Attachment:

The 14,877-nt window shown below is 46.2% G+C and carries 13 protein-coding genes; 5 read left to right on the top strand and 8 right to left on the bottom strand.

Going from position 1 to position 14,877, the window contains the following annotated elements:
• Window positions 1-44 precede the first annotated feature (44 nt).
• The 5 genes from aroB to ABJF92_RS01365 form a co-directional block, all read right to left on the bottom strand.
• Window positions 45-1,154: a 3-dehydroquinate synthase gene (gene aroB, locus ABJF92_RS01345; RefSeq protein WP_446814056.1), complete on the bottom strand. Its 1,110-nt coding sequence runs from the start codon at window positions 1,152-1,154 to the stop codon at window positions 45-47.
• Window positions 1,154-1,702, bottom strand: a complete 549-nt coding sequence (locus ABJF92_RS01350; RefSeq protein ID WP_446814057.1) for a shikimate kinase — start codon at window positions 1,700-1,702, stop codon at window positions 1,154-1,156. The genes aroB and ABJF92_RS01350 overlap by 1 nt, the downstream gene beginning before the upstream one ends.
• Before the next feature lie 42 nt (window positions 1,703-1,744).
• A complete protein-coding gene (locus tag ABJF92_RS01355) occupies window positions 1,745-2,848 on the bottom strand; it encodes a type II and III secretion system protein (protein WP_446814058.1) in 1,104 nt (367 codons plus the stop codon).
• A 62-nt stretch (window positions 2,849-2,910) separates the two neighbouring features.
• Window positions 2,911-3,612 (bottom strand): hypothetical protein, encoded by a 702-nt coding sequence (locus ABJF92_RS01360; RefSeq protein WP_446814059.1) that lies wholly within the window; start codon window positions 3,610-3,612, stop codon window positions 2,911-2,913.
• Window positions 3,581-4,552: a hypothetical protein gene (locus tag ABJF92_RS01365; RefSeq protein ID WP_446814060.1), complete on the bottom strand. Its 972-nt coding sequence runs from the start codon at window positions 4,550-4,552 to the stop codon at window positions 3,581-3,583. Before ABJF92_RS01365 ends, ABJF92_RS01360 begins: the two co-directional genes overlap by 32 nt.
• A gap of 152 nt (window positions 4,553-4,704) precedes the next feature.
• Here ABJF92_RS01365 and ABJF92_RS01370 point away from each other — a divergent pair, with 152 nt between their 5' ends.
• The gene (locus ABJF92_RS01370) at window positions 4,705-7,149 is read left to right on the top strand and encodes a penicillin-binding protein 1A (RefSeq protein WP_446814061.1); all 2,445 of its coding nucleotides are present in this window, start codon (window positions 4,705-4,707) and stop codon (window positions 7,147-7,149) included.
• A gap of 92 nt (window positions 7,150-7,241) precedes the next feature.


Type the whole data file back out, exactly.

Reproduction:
The 14,877-nt window shown below is 46.2% G+C and carries 13 protein-coding genes; 5 read left to right on the top strand and 8 right to left on the bottom strand.

Going from position 1 to position 14,877, the window contains the following annotated elements:
• Window positions 1-44 precede the first annotated feature (44 nt).
• The 5 genes from aroB to ABJF92_RS01365 form a co-directional block, all read right to left on the bottom strand.
• Window positions 45-1,154: a 3-dehydroquinate synthase gene (gene aroB, locus ABJF92_RS01345; RefSeq protein WP_446814056.1), complete on the bottom strand. Its 1,110-nt coding sequence runs from the start codon at window positions 1,152-1,154 to the stop codon at window positions 45-47.
• Window positions 1,154-1,702, bottom strand: a complete 549-nt coding sequence (locus ABJF92_RS01350; RefSeq protein ID WP_446814057.1) for a shikimate kinase — start codon at window positions 1,700-1,702, stop codon at window positions 1,154-1,156. The genes aroB and ABJF92_RS01350 overlap by 1 nt, the downstream gene beginning before the upstream one ends.
• Before the next feature lie 42 nt (window positions 1,703-1,744).
• A complete protein-coding gene (locus tag ABJF92_RS01355) occupies window positions 1,745-2,848 on the bottom strand; it encodes a type II and III secretion system protein (protein WP_446814058.1) in 1,104 nt (367 codons plus the stop codon).
• A 62-nt stretch (window positions 2,849-2,910) separates the two neighbouring features.
• Window positions 2,911-3,612 (bottom strand): hypothetical protein, encoded by a 702-nt coding sequence (locus ABJF92_RS01360; RefSeq protein WP_446814059.1) that lies wholly within the window; start codon window positions 3,610-3,612, stop codon window positions 2,911-2,913.
• Window positions 3,581-4,552: a hypothetical protein gene (locus tag ABJF92_RS01365; RefSeq protein ID WP_446814060.1), complete on the bottom strand. Its 972-nt coding sequence runs from the start codon at window positions 4,550-4,552 to the stop codon at window positions 3,581-3,583. Before ABJF92_RS01365 ends, ABJF92_RS01360 begins: the two co-directional genes overlap by 32 nt.
• A gap of 152 nt (window positions 4,553-4,704) precedes the next feature.
• Here ABJF92_RS01365 and ABJF92_RS01370 point away from each other — a divergent pair, with 152 nt between their 5' ends.
• The gene (locus ABJF92_RS01370) at window positions 4,705-7,149 is read left to right on the top strand and encodes a penicillin-binding protein 1A (RefSeq protein WP_446814061.1); all 2,445 of its coding nucleotides are present in this window, start codon (window positions 4,705-4,707) and stop codon (window positions 7,147-7,149) included.
• A gap of 92 nt (window positions 7,150-7,241) precedes the next feature.